Powder shelf life?

Discussion in 'Reloading' started by Carbondeath, Jul 21, 2013.

  1. Carbondeath

    Carbondeath New Member

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    I have been working on developing a accurate long range load for my .300 win mag with 190gr. Berger vlds. Do to the recent powder shortage up here in Canada I am having a hard time finding certain powders I know my gun likes. I have some opened cans of imr powder that are about 6-8years old and was wondering if they would still be good for developing a load?
     
  2. MudRunner2005

    MudRunner2005 Well-Known Member

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    If they have been stored in a cool dry place @ a fairly constant temp, I wouldn't see why not...
     

  3. kc

    kc Well-Known Member

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    What may help is to stop into the local drug store and get some sillica packs aka(dessacants)
    they use them in all the drugs in order to keep the pills dry. I have a can of IMR 4064 thats
    in a blue can I have yet to use the stuff its over 40 years old, I just bought some new powder.
    I used half of the can about 6 months ago.
     
  4. Lefty7mmstw

    Lefty7mmstw Well-Known Member

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    99% + chance it'll be good. If it's not it'll let you know.
    Instead of a mild acetone odor and a dark or silver color it will be turning rusty colored and smell like sulfur. It will usually also usually start bulging the jugs as it gasses when it deteriorates. I Have shot 60 year old h4831 that was just fine but had a keg of 5010 go bad; makes good ( expensive though) fertilizer when it goes bad so all was well there.
     
  5. boomtube

    boomtube Well-Known Member

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    "Powder shelf life? "

    I don't know yet. The oldest powder I have is some of Bruce Hogdons original 4831 WW 2 surplus and it's still fine tho the acetone/ether oder is long gone. . On the other hand I had a half can of IMR 4895 go rusty-baad in a meer 35 years. ??
     
  6. SidecarFlip

    SidecarFlip Well-Known Member

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    Unlike the old days when powders shipped in lined cardboard containers, the new blow moulded, inert, light blocking containers will preserve powder indefinitely (so long as they aren't opened and left open). Resealing the lid after using some with a sheet of plastic (zip lock bag section) under the screw cap insures freshness. It will keep stink'in for years.

    I've got powders I use little of that are 10 plus years old and just fine.

    Load 'em up. Let your nose guide yo. If it stinks, it's good.:D
     
  7. Catfur

    Catfur Well-Known Member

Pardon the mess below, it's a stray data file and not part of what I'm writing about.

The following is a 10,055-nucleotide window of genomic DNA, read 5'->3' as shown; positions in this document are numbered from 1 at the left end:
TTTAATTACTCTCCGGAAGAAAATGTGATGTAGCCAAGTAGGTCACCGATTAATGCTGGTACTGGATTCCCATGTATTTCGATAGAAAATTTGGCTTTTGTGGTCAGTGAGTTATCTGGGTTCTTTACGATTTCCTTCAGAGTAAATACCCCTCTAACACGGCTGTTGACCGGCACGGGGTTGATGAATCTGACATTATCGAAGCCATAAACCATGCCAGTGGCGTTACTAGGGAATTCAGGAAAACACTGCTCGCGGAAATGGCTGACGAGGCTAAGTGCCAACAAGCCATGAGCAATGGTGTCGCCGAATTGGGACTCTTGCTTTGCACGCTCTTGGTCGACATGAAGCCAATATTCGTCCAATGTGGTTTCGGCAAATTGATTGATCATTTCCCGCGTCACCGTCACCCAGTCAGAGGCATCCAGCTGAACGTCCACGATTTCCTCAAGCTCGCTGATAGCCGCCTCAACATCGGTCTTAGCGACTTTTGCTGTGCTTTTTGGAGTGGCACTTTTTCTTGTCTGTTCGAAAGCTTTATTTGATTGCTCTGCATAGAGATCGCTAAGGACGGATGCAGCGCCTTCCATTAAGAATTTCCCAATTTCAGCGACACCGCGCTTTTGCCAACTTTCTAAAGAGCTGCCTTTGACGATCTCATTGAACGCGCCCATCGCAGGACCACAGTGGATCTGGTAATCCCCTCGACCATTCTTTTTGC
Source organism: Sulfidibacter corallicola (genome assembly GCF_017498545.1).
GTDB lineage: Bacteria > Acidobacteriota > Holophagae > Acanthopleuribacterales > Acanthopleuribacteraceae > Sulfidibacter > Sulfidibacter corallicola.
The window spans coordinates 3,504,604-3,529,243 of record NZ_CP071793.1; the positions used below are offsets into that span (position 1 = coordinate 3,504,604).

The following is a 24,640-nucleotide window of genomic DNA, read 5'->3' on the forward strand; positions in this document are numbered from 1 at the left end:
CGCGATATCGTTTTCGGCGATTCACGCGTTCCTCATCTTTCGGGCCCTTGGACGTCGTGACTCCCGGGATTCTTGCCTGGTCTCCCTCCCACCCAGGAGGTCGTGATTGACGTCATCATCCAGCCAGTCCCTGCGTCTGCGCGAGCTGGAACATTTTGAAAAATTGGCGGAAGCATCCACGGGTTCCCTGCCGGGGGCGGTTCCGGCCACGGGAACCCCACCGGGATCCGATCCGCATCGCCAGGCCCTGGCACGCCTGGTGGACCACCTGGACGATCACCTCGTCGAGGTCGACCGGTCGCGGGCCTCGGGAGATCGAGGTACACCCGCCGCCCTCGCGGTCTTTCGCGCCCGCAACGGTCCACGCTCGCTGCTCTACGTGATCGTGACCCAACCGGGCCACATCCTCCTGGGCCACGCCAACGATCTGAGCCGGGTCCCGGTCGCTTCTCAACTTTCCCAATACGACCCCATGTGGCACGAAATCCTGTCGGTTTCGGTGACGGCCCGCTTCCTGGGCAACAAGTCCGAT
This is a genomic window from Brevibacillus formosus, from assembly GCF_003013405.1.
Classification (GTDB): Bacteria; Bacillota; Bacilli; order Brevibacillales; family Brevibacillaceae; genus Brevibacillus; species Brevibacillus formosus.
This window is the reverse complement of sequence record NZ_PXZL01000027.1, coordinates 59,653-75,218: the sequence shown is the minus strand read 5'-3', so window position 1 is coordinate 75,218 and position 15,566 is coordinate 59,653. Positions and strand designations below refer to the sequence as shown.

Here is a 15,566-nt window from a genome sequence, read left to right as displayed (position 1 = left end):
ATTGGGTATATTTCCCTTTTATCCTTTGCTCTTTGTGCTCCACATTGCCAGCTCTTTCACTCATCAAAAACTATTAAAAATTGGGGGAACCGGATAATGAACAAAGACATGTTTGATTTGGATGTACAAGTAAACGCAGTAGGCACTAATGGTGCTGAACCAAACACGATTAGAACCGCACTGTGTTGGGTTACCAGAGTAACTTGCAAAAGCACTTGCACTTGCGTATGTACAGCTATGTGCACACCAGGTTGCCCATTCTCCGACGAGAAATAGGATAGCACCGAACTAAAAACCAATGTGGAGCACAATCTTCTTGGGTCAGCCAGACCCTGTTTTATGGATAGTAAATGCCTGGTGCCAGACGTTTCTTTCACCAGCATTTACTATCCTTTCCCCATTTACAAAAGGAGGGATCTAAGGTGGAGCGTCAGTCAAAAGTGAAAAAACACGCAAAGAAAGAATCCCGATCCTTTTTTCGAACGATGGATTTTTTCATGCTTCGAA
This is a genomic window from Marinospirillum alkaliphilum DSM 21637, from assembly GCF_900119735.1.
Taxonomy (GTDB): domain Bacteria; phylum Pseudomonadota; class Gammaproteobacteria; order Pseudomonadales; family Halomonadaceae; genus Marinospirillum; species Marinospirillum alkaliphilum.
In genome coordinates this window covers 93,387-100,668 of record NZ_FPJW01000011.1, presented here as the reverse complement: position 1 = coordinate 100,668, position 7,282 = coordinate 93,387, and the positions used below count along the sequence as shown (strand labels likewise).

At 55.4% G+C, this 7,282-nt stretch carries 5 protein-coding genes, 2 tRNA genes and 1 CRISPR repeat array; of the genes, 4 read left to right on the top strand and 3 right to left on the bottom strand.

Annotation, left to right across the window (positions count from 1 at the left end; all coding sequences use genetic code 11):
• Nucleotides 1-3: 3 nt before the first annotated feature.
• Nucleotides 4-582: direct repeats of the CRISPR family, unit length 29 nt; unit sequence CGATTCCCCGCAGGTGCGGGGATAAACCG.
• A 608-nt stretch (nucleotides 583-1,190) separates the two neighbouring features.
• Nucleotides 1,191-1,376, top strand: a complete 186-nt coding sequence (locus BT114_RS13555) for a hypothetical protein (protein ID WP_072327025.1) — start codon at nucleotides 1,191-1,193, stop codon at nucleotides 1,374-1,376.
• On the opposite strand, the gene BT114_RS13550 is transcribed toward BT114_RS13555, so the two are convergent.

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    There is a sample of Unique that has been stored under water, for over 100 years. Every few years they take some out, and test it, and it's still burning fine.
     
  8. Edd

    Edd Well-Known Member

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    I have about a dozen metal cans of IMR7828 that is about as old as 7828 can be. I've had it for about 25 years and it is still good.
     
  9. Carbondeath

    Carbondeath New Member

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    Thanks guys that is kinda what I thought but I didn't want to take a chance and add another variable when trying to determine my best load for my rifle.
     
  10. Carbondeath

    Carbondeath New Member

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    Thanks guys that is kinda what I thought but I didn't want to take a chance and add another variable when trying to determine my best load for my rifle.
     
  11. FAL Shot

    FAL Shot Well-Known Member

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    I recently reworked nearly 200 rounds of reloaded M855 ammo I bought at a Dallas gun show 20 years. ago. Each round had numerous problems, at least 3 problems each and a few rounds as many as 5 problems. Several of them had wet clumped gunpowder in them where the reloader did not properly dry his cases thoroughly. I blended all the powder together and let it sit for a while. I backed off the loads by .3 grains and reloaded. It was some of the most accurate M855 that I have tested so far. Now, if you haven't let the powder sit in a wet case for the past 20 years, it should be no worse for wear than mine was.

    Guys have thrown smokeless powder in water overnight, dried it out and reloaded it and it shot just fine. Don't try this with blackpowder. Smokeless powder is supposed to have a 30-50% moisture content. Drying it completely out with dessicant would be a mistake, and that's probably one reason that rounds that have set around in the hot sun for a long time develop dangerous pressures.
     
  12. HARPERC

    HARPERC Well-Known Member

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    A sign of the times, if one good thing comes out of this supply vs demand maybe us shooting up all the powder in cans we loaded a dozen rounds from and got lured away to something different. I was in the basement looking at suitable powders for my .223. I figured which ones and how much, and then discovered I can't find my 223 die? I guess I can't blame that on the knuckle head storing his golf clubs at 1600 Pennsylvania.